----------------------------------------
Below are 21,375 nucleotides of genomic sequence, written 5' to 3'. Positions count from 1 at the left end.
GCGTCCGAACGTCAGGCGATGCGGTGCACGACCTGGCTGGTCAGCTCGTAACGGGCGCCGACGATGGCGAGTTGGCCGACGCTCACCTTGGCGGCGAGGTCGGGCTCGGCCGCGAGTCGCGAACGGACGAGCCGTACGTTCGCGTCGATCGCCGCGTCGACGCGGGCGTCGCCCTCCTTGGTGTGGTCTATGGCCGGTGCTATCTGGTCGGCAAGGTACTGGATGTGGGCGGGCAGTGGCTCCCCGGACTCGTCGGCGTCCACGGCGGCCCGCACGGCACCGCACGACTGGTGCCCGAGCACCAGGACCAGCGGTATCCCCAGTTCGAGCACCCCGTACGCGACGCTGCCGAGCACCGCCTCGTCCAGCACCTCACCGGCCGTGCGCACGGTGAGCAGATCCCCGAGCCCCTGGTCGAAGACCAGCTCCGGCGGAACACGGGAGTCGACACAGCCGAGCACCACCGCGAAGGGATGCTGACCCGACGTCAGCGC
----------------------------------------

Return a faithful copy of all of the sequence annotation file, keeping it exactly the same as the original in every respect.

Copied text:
Below are 21,375 nucleotides of genomic sequence, written 5' to 3'. Positions count from 1 at the left end.
GCGTCCGAACGTCAGGCGATGCGGTGCACGACCTGGCTGGTCAGCTCGTAACGGGCGCCGACGATGGCGAGTTGGCCGACGCTCACCTTGGCGGCGAGGTCGGGCTCGGCCGCGAGTCGCGAACGGACGAGCCGTACGTTCGCGTCGATCGCCGCGTCGACGCGGGCGTCGCCCTCCTTGGTGTGGTCTATGGCCGGTGCTATCTGGTCGGCAAGGTACTGGATGTGGGCGGGCAGTGGCTCCCCGGACTCGTCGGCGTCCACGGCGGCCCGCACGGCACCGCACGACTGGTGCCCGAGCACCAGGACCAGCGGTATCCCCAGTTCGAGCACCCCGTACGCGACGCTGCCGAGCACCGCCTCGTCCAGCACCTCACCGGCCGTGCGCACGGTGAGCAGATCCCCGAGCCCCTGGTCGAAGACCAGCTCCGGCGGAACACGGGAGTCGACACAGCCGAGCACCACCGCGAAGGGATGCTGACCCGACGTCAGCGC